#learningforchange: mid-conference season reflections16th September 2013
Cautiously optimistic might be the best way to start, after a few good days at the Lib Dems annual conference in Glasgow. Armed with a strong package of pre-conference season asks we have achieved good policy change in the Lib Dems’ adoption of their Learning for Life policy. It reflects many of NIACE’s #learningforchange arguments, particularly on the amount of GDP the UK invests in lifelong learning, which we welcomed yesterday. There are two conferences to go, and the Lib Dems polling challenges are obvious post-2015. But this is a welcome start.
A number of strong fringe events in Glasgow gave good profile to the key challenges facing the learning and skills system, particularly for adults. People broadly agree that local skills strategies on all-ages vocational education and training (VET) are one of the key policy priorities for guiding economic recovery. Ofsted agrees information and careers advice has to improve and has to happen earlier in schools. Most debates feature the dual challenge and opportunity of Local Enterprise Partnerships as key players shaping local labour market assessments, and the responsiveness of the skills system to the needs of these markets and the employers and communities within them. People agree that quality and quantity of VET provision must go hand in hand, and that simplification of the system for learners and employers has to follow.
More compelling are the views of employers. They agree there is just as much, if not more, complexity and confusion in the UK’s Byzantine higher education system, as in the VET system, and that HE also struggles to produce “job ready” individuals. They regret that the UK promotes the value added by VET so inconsistently. And crucially, employers also agree that we have to place an equal emphasis on basic skills for progression into VET (a key priority for NIACE), and adult participation in the vocational system after age 24, as we do on the 16-24 cohort. As one major employer put it to me in Glasgow, “it’s not just about 16-24 progression and transition for adults is just as important.”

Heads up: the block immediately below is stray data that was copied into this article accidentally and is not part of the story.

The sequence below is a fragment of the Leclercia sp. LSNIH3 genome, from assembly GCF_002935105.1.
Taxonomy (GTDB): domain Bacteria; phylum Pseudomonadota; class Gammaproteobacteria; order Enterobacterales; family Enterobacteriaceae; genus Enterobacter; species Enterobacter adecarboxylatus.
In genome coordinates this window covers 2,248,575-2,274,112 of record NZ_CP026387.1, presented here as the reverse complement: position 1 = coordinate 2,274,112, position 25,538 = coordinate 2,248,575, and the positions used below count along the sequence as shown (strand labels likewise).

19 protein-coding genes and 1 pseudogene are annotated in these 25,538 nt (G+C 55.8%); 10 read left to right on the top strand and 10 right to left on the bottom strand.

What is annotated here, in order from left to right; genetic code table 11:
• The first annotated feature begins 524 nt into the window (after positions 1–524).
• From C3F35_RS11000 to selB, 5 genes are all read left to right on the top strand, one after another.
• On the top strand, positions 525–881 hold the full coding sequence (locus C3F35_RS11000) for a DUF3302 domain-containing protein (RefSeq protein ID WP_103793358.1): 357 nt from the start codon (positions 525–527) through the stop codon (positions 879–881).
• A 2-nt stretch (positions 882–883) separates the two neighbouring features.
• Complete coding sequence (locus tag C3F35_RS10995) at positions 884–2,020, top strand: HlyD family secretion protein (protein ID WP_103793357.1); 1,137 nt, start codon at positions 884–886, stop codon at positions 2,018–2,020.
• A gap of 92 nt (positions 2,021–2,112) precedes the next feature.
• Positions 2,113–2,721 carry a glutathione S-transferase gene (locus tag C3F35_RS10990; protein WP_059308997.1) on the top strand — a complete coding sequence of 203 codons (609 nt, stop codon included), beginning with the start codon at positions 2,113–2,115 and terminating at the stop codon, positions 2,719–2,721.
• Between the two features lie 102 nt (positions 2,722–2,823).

People change careers mid-life and seek to enter or re-enter the labour market for many reasons – career, family, redundancy as well as a host of causes of labour market exclusion, from family circumstances, to geographic location and poverty/deprivation. These factors matter to employers planning their workforce and organisational development strategies who, like many LEPs, see this as a huge latent opportunity in local labour markets, rather than an insurmountable problem.
So why the cautious optimism? Policy-wise the VET and adult learning systems are moving to a position of what Baroness Sal Brinton described today as requiring “parity of esteem” – equal weight and regard in the eyes of government, individuals and employers. There is some way to go, but this consensus is gaining ground. That might be the optimism.
Predictably then, the caution is in the investment. As we have consistently argued, there is a tripartite investment in delivering an improved adult learning system that is fundamental to UK growth and recovery – individuals invest time, effort, energy and commitment; government and employers invest in cash and in kind. The downward pressure on adult learning resources which I described this morning at a joint Demos/City and Guilds fringe event in Glasgow, is forecast to hit harder still particularly after 2015/16 based on the 2013 spending review. This downward pressure provides further risks for participation, further challenges for backing the emerging policy consensus on adult learning’s value, and complicates the employer case for investment in the post-24 learning and skills system. This is about more than just government investment as our GDP arguments make clear, but government remains a key enabler of the system. Here is how we made the case after this year’s spending review.
Baroness Margaret Sharp addressed this year’s Lib Dems conference speaking “in praise of adult education”. That the party has adopted a positive policy statement that broadly reflects this is to be commended. Whatever the 2015 election may bring, the time to make the case for the transformational potential of adult learning and VET to continuing UK economic success is now. We will continue to push this case at the Labour and Conservative conferences over the coming weeks, building on our case for #learningforchange. But mid-conference season my sense is that the ground for this debate, as one of the fundamental ingredients of the still-patchy UK recovery, is more fertile than ever.